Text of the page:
The present study also found that higher birth interval was significantly associated with lower perinatal deaths, which is consistent with other studies [43,44]. Higher birth interval generally reduces the risk of the incidence of obstetric complications which might have an effect on perinatal deaths. The present study also pointed that the higher the number of delivered children in the last 5 years is, the higher the odds of perinatal deaths is. This might be due to small birth interval which increases the risk of premature birth or a low birth weight baby. Therefore, small birth interval or taking three or more children within five years period can threaten the health of the child and the mother since these conditions are significantly associated with the higher perinatal deaths.

As found in other studies [44,45], we also found that previous obstetric history of miscarriage or abortion or previous child death increased the odds of perinatal mortality. Several studies [4648] pointed that maternal obesity increase the risk of abortion, miscarriage and the risk of child mortality. We also found that the odds of perinatal mortality was higher among obese mothers. It was found that the perinatal mortality was significantly higher among mothers aged <20 years. In rural areas of Nepal, Sharma et al. [49] found similar findings as the risk of neonatal deaths was higher among young-aged mothers. In Bangladesh, young mothers are more likely to be from poor households and less educated which may result in poor birth outcome. Maternal employment may have also an adverse effect on child care as the mothers who work outside home might have less time to rest for themselves and breastfeed their children. In our study, we found that the odds of perinatal death was significantly higher among mothers who were working outside home.

We found that the odds of perinatal mortality was significantly higher among mothers with cesarean delivery. Although a study carried out in the USA reported that cesarean deliveries are more prone to be associated with higher perinatal mortality than those of vaginal deliveries many of the cases were complicated cases with higher chances of obstetric complications [50]. In addition to complicated cases being referred for C-section, quality of C-section services, skills of the providers and timeliness of C-section are also known to be risk factors for stillbirths and neonatal mortality in developing country settings [51]. Several studies pointed that perinatal mortality was higher among twins which is probably due to the fact that obstetric complications are higher among mothers having twin babies and often one of the twin babies receives less care due to social customs in Asian and African countries [5254]. The present study also reported that perinatal deaths were significantly higher among twins compared to the singleton babies. A recent study carried out in Ethiopia [55] found that women’s education and decision making abilities on obstetric care were significantly associated with lower odds of perinatal mortality. The present study also found similar results as women empowerment and level of education were inversely associated with higher odds of perinatal mortality. Moreover, paternal education and occupation had shown significant association with the perinatal mortality in the present study. We found that as the level of paternal education increased, the odds of perinatal mortality reduced. Similar findings were also reported in others studies [55,56]. It was found that the odds of perinatal mortality was significantly lower among children of fathers who were businessmen or service holders. Businessmen or service holders generally earn more which is highly associated with better household socioeconomic conditions and hence seek better health facility which can reduce perinatal deaths.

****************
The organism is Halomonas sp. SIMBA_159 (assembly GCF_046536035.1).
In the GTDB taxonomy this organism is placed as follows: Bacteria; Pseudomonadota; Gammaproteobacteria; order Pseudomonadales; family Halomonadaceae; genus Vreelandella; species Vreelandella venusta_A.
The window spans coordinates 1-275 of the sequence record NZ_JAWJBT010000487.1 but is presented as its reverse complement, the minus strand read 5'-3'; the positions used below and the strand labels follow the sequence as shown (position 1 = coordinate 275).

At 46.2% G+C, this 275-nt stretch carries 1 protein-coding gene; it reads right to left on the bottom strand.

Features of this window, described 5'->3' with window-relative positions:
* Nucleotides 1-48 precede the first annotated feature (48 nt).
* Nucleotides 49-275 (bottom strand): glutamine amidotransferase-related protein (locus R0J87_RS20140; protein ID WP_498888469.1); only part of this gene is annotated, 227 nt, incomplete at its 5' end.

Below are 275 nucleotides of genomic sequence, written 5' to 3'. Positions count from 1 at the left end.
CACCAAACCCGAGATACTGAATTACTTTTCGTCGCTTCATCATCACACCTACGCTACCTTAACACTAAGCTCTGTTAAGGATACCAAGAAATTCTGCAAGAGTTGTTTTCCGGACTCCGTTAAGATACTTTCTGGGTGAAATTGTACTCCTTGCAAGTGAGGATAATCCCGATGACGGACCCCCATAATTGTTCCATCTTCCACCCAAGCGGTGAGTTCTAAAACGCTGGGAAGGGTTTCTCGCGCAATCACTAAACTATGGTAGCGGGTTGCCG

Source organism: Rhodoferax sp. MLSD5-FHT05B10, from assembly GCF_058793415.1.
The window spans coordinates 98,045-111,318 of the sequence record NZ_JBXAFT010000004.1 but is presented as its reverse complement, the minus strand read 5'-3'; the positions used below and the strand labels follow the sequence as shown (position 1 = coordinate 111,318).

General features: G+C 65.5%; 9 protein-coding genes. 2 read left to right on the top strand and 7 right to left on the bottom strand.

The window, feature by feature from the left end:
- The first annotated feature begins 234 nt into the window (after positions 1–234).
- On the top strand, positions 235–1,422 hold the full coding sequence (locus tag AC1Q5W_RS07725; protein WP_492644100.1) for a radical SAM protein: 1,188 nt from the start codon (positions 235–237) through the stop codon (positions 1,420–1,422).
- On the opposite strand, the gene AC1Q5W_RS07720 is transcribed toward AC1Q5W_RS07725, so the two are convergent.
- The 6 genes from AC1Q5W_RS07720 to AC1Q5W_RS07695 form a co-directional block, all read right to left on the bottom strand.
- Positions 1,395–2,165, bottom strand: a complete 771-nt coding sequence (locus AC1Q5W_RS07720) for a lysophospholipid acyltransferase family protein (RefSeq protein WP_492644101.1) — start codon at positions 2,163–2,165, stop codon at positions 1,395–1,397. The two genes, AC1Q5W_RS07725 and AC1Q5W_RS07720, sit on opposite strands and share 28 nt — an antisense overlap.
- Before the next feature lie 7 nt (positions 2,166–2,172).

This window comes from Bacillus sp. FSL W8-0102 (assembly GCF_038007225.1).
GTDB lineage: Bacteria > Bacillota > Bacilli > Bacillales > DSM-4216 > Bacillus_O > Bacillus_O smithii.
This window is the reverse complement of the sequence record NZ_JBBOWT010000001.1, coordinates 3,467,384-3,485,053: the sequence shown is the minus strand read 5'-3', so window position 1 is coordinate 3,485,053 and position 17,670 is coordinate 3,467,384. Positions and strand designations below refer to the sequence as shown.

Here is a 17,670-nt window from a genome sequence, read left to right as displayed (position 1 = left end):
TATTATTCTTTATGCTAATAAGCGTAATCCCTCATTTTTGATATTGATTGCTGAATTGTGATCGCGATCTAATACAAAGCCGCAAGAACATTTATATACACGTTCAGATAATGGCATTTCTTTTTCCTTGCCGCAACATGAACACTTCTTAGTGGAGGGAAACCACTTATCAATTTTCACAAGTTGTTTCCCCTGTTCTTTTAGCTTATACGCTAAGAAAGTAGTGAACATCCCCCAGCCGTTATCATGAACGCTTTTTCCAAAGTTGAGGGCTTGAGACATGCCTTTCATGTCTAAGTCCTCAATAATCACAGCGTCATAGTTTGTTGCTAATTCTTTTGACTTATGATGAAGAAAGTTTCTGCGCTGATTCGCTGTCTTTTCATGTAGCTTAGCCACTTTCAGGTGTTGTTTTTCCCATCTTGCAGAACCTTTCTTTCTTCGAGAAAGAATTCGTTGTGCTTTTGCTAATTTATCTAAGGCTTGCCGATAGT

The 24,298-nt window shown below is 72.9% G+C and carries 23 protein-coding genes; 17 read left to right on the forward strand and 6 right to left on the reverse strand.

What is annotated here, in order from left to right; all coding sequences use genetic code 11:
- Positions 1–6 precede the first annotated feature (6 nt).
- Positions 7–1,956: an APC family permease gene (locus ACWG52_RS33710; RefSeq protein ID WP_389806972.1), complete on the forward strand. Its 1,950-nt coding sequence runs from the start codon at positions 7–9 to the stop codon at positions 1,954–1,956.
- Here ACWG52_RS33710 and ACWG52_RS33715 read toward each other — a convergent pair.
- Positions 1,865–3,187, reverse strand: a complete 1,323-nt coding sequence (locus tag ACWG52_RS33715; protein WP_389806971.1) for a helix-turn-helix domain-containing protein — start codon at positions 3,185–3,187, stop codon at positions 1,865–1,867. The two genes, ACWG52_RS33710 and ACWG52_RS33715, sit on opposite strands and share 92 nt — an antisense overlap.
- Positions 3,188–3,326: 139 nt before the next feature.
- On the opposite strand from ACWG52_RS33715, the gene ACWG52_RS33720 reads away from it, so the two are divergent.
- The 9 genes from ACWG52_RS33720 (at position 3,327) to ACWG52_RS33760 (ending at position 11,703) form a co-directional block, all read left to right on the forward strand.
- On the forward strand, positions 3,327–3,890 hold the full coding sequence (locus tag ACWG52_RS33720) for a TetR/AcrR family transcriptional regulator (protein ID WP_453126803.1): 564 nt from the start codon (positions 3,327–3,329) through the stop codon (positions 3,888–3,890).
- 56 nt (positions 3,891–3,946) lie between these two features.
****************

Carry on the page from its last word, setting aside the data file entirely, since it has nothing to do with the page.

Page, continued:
The study has few limitations. First, investigation of causation from the cross-sectional design is very challenging and hence only associations are truly estimable. Second, both stillbirths and early neonatal deaths were self-reported by mothers and there may arise recall bias. Third, other possible determinants of perinatal mortality such as environmental factors and biological factors of child and parents were not available in the various versions of the BDHS datasets. Fourth, information on pregnancy and delivery complications were also not available for all of the pregnancies. Fifth, pooled datasets were used for the analysis and therefore socioeconomic or other population characteristics may fluctuate over time. However, we adjusted our findings with time and intra-cluster variability. Sixth, as the surveys were not planned to estimate PNMR at the disaggregated level, the estimates of PNMR for different categories need to be interpreted with caution.

Despite these limitations, the study has many strengths. First, the BDHS data are nationally representative and cover all administrative divisions and districts. Second, the average response rates of the BDHS data are very high (98%) such that the selection bias is unlikely to affect the study findings. Third, the BDHS used standardized questionnaires for data collection with a large number of covariates. Fourth, high-quality interviews reduce the possible interview bias while multilayer monitoring system such as regular field visit by survey team, re-interviewing the respondents and spot-checking the completed questionnaire by quality control teams ensure the high quality of data. Fifth, the pooled large data increase the statistical power to explore the trends and potential risk factors over time to generalize the findings to other populations with similar characteristics. This analysis using the pooled BDHS data is quite new. Sixth, we used mixed effect modelling which took into account the naturally hierarchical structure of the data and the variation within clusters, household and individual levels to truly identify the potential risk factors. Seventh, this study provides the clear trajectory of trends and country-specific evidence on risk factors of perinatal deaths to the policymakers and health experts for promoting specific interventions to reduce the high PNMR of the country.